Her main organizational, inspirational and analytical tool, which she applies throughout these examples, is her system of ‘Hermeneutic Reverse Engineering’, described in 11 steps on page 17 of the introduction. As she says, ‘the protocols of hermeneutic reverse engineering identify both a set of research practices and a design methodology’ (p 14). She intends this as a tool both for the consideration and creation of innovative technocultural projects. In considering these steps, including items such as ‘analysis,’ ‘prototype,’ ‘production,’ and ‘critique,’ one sees that indeed she has skillfully synthesized a set of vocabularies and practices from the fields of design and academic research into one productive approach.

 

In her fourth and final chapter, Balsamo applies these concepts not to a finished project, but rather to a speculative consideration of the future of higher education and the role that its institutions can play in reshaping the world by reshaping themselves. She uses examples from her own experiences at USC and a series of efforts there to update scholarly practices to allow for a greater variety of information flows and digitally realized academic achievements to outline what she sees as the necessary steps for bringing about a productive future for educational institutions. Chief amongst these concerns is the idea that institutions need to create structural mechanisms to support and encourage truly multidisciplinary collaborations, facilitating the combined efforts of engineers and humanists, for example, to engage the challenges of contributing to the vast landscape of technocultural innovation and to train the next generations of students to play a vital role in the continuation of these large scale trends.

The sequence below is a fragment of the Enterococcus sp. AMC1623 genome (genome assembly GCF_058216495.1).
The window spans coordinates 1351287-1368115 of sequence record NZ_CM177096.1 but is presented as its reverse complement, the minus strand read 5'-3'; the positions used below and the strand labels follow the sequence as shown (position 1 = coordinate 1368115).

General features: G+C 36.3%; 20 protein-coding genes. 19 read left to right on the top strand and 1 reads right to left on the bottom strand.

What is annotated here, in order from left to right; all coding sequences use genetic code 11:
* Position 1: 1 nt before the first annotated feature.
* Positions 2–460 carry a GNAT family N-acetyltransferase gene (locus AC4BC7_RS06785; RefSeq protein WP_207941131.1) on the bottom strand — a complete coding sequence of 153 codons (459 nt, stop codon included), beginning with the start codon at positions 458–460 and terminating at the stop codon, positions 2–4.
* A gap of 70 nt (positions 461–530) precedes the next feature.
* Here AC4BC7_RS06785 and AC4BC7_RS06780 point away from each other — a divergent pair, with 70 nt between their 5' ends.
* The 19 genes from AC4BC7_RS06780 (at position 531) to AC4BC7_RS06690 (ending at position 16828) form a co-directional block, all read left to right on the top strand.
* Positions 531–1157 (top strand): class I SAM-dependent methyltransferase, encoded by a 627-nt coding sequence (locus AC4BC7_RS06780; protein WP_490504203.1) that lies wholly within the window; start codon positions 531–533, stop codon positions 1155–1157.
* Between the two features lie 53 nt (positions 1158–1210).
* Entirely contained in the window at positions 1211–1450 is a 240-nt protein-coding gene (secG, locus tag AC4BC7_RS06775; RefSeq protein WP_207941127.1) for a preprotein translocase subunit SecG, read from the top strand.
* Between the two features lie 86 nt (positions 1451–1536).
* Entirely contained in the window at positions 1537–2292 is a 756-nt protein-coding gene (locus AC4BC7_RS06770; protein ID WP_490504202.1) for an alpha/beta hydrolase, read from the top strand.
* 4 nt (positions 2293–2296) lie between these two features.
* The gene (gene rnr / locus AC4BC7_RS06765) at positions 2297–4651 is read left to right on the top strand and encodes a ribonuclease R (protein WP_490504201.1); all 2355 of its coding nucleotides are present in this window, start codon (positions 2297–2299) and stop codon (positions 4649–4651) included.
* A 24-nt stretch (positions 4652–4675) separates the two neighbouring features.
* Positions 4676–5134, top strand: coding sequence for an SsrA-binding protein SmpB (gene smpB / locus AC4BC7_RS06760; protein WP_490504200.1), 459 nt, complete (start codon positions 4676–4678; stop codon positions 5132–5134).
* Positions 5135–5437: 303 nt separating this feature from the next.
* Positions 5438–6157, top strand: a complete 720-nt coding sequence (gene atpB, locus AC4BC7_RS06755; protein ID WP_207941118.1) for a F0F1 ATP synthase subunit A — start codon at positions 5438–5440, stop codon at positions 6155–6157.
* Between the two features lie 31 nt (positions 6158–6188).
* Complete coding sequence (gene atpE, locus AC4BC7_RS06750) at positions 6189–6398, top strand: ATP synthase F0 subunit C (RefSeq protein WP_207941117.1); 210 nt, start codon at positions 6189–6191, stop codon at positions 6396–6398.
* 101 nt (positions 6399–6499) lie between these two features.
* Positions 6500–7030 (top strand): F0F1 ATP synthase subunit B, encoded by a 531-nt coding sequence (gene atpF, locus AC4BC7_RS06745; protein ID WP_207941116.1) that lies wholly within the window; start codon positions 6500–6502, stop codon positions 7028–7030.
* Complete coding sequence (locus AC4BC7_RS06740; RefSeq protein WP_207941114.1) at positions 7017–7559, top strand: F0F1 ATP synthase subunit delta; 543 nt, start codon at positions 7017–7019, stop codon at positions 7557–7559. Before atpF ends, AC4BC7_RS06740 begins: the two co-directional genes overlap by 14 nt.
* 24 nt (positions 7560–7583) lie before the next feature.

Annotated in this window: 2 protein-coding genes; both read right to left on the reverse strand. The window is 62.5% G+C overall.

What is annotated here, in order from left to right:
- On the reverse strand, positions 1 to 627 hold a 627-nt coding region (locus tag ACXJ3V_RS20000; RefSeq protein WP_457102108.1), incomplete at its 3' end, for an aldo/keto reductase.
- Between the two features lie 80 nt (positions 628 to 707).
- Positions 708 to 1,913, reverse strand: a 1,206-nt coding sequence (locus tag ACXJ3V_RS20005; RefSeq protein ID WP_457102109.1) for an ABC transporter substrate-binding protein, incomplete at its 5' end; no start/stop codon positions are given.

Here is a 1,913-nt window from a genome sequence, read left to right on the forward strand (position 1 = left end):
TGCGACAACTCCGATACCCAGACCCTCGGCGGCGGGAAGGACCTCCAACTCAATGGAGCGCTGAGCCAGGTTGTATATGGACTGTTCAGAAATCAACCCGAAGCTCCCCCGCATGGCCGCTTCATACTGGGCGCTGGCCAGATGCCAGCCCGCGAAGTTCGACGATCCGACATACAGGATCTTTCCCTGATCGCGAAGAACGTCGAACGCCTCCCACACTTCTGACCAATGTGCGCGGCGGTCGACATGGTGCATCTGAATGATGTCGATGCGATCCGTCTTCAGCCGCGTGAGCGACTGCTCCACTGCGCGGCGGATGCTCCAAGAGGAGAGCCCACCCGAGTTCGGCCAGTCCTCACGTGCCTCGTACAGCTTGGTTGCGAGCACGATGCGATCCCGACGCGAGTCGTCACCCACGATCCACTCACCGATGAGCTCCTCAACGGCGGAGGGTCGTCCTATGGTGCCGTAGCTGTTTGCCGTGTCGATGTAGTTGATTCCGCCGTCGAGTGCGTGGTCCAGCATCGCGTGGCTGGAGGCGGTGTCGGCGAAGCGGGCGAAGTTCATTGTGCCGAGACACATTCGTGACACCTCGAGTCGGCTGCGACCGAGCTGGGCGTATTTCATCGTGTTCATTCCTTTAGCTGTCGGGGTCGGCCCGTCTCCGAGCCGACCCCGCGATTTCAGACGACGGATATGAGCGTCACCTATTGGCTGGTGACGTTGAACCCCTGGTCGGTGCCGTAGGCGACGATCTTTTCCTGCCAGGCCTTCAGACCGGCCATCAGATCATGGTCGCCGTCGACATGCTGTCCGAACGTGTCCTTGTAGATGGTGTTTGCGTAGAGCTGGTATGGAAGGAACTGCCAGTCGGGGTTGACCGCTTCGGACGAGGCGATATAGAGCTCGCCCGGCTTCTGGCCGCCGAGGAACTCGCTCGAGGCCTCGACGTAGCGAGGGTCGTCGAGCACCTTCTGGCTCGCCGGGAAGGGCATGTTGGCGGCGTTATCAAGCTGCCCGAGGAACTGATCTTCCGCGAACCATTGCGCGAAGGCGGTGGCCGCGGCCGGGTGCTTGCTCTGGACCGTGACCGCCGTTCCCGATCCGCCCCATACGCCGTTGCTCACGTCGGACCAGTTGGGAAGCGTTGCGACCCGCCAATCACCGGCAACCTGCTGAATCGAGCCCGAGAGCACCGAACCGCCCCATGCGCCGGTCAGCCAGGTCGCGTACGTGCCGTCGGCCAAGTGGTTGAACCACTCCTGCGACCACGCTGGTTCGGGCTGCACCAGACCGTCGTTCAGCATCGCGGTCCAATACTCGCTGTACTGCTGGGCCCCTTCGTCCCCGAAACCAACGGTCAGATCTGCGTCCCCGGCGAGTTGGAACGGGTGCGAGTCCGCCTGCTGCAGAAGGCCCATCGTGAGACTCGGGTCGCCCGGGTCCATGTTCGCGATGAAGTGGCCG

Being myself a current staff member of the Institute for Multimedia Literacy as well as a PhD student in the USC School of Cinematic Art’s iMAP program, I am closely acquainted with some of the examples that Balsamo gives and I can attest to an enthusiastic desire to see more such innovations implemented and supported in institutions of higher education. There is real need for projects like Designing Culture to help define the goals and tools of such endeavors. Her book is brilliant and constructive, lucid and compelling, useful in a practical sense and satisfying in a deeply contemplative way as well. It is a necessary and gratefully received contribution to all the fields that cross in its pages. It is also a very big undertaking; the print book Designing Culture is itself only one aspect of a larger transmedia project including the aforementioned DVD of Women of the World Talk Back and a densely populated website, designingculture.net, where many of the projects described in the book are brought together either as directly accessible digitally interactive works or as multimedia representations of such. Taken together, the Designing Culture project weaves together a rich landscape that rewards deep exploration, investigation and interaction. In many ways, Designing Culture is an invitation, a jumping off place, an opportunity for others to take up its questions and tools, to apply them, to recapitulate, curate and refine, to engage the process and move all of it forward together. Indeed, I recommend that you find the book and get started today.

 

(Crossposted at http://iml.usc.edu)